Ivan is so much in denial, and yet so aware. It is one of several ways he exhibits a dual personality. He has mature adult perceptions and conversations with Stella, and yet he is a child. His plan to increase business when no one comes to the circus for two days is to eat more food. Perfect childhood logic there; he’s noticed people like to watch him eat, so he will eat more. Does it occur to him that more food means more expenses for Mack, compounding the circus’ difficulties? Having hatched his plan, he thinks, “That should make Mack happy” (p. 33). The meaning of that passage can go two ways. Read with a childish sense of accomplishment, it shows the innocence of youth. Read with a sarcastic edge, it takes on an “I’ll fix him” tone. Later, this food theme resurfaces when the circus is in terrible trouble and Ivan notices that Ruby is not being fed enough.

For that and other thoughtless acts of neglect and cruelty, Mack is my least favorite. He is to me an unforgivable character. He lets Stella die a senseless, slow and agonizing death. This is not without precedence. He let the seal who had eaten 100 pennies die, as well. He handles his worry and fears by yelling at the animals. He uses the claw-stick on Ruby and takes to drink. The drink reference is well-veiled. Most children will read right by it without a second thought. He takes advantage of Ivan’s art work without any appreciation or creativity. He is to me – totally unsympathetic. I think student readers will hate Mack. They are much more black-and-white, and they will not look for nuance in their feelings. But neither did I, really.

I enjoyed this book a great deal. It is a powerful, complex text that I’m sure I’ll be thinking about for a long time to come.


I can see that this would be a powerful text for classroom use. It could tie into social studies and science content areas. Tie it into social studies with exploration of mankind’s treatment of animals from domestication to modern human-caused extinction. It would then make a perfect transition into study of the Civil Rights Movement of the 1960s.

Pair it with science and it could link to study of ecosystems. What ecosystem would Ivan live in if he were still a wild gorilla? What about Stella or the parrots?

As for webpages, here are a few possible options.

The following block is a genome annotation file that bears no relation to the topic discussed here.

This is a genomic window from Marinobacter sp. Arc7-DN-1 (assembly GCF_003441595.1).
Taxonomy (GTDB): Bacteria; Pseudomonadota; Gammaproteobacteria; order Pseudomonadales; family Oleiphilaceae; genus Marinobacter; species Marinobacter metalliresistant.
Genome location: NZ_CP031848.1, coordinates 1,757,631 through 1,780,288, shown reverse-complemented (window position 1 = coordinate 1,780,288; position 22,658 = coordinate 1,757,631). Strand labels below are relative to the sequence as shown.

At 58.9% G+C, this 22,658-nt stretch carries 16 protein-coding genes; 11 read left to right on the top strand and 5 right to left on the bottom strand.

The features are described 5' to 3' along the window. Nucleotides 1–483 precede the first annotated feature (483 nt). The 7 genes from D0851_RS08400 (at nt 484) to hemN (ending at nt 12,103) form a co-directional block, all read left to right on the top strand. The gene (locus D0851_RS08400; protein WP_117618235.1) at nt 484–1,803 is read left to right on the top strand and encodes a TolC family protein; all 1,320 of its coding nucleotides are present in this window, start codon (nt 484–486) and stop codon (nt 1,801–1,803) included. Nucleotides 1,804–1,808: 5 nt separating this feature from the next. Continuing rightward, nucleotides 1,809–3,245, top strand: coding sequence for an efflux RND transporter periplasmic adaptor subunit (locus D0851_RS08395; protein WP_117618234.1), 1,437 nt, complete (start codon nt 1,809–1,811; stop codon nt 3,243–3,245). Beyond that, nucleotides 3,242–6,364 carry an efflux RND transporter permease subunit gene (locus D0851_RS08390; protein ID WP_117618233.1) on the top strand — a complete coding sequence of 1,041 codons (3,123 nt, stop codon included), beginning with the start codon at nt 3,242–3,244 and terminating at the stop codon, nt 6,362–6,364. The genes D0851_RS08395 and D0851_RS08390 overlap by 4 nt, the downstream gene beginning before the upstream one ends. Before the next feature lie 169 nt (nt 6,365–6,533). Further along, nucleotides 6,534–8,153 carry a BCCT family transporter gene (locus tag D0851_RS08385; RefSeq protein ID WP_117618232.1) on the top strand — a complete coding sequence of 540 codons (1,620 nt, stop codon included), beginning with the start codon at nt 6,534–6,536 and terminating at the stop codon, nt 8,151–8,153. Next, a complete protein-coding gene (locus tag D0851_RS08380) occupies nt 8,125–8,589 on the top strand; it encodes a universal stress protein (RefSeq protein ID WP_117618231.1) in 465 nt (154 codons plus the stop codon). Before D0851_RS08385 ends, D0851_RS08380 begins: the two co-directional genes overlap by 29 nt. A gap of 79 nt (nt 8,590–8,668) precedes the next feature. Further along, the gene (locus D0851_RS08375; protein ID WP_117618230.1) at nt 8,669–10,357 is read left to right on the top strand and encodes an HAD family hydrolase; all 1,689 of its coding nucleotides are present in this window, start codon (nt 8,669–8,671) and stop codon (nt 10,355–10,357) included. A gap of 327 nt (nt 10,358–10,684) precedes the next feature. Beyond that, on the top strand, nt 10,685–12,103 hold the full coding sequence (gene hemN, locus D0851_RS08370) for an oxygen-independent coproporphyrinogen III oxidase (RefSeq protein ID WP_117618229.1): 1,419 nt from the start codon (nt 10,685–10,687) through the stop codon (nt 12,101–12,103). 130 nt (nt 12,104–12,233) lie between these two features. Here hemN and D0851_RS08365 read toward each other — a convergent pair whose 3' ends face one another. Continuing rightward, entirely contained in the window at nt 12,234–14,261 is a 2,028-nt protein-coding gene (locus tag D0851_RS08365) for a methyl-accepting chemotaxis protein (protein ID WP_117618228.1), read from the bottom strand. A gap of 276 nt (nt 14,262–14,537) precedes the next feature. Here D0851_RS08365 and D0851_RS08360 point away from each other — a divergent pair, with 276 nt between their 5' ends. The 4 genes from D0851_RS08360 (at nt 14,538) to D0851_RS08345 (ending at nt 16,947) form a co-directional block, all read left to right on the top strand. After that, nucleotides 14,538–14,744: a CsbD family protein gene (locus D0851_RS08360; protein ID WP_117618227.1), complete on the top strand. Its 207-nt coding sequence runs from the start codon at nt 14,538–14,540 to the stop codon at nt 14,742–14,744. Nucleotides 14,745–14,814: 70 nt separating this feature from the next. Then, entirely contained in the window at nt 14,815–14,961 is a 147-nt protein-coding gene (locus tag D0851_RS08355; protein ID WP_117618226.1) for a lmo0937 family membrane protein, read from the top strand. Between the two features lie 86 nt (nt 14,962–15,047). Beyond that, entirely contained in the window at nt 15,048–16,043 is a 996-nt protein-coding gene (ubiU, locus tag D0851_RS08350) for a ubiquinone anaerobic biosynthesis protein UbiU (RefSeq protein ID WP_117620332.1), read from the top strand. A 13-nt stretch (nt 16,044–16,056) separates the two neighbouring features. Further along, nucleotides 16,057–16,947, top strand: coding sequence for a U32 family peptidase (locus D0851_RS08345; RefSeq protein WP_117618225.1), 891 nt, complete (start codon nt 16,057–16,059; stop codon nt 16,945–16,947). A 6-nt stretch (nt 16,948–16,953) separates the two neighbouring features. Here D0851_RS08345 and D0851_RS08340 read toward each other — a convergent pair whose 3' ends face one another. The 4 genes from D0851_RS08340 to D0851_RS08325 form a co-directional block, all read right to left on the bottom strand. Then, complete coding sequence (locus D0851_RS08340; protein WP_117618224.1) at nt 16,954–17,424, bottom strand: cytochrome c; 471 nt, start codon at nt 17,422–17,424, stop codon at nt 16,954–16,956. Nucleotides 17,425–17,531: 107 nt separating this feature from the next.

Zoo Atlanta’s gorilla information page

An article about gorillas and Ivan on the Zoo Atlanta page

A very short YouTube video of the real Ivan at the Atlanta Zoo.

Printable “National Geographic” Gorilla Coloring Book

The video from “National Geographic” that sparked the idea for this book

Article from newspaper in Washington state about Ivan and the new book.

The level of this book at online children’s book review sites was grades 3 to 6. That is a useless measure. I pasted a longer paragraph from p. 133 into Word and its Flesch-Kincaid level was listed at 6.4 So I would say this is a sixth grade second semester book.

I can see how you could use the Scholastic online tool as a part of a book study. You could read The One and Only Ivan out loud to the class as a part of a thematic unit. The Scholastic book tool could be used to find an assortment of books on various grade levels within the theme that span the independent reading levels of the class.  Books should span a variety of genres and include fiction and nonfiction as well.

Students could then select a book of their own to read related to the theme and complete enrichment activities afterward based on their books.

This could lead to ample modeling activities as the students could do book talks, reader’s theater, art responses and book clubs. If you related this to a content area like social studies or science – you get reading across the curriculum as well. Bonus brownie points for you there.


Applegate, K. (2012). The One and Only Ivan (1st ed.). New York: Harper Collins.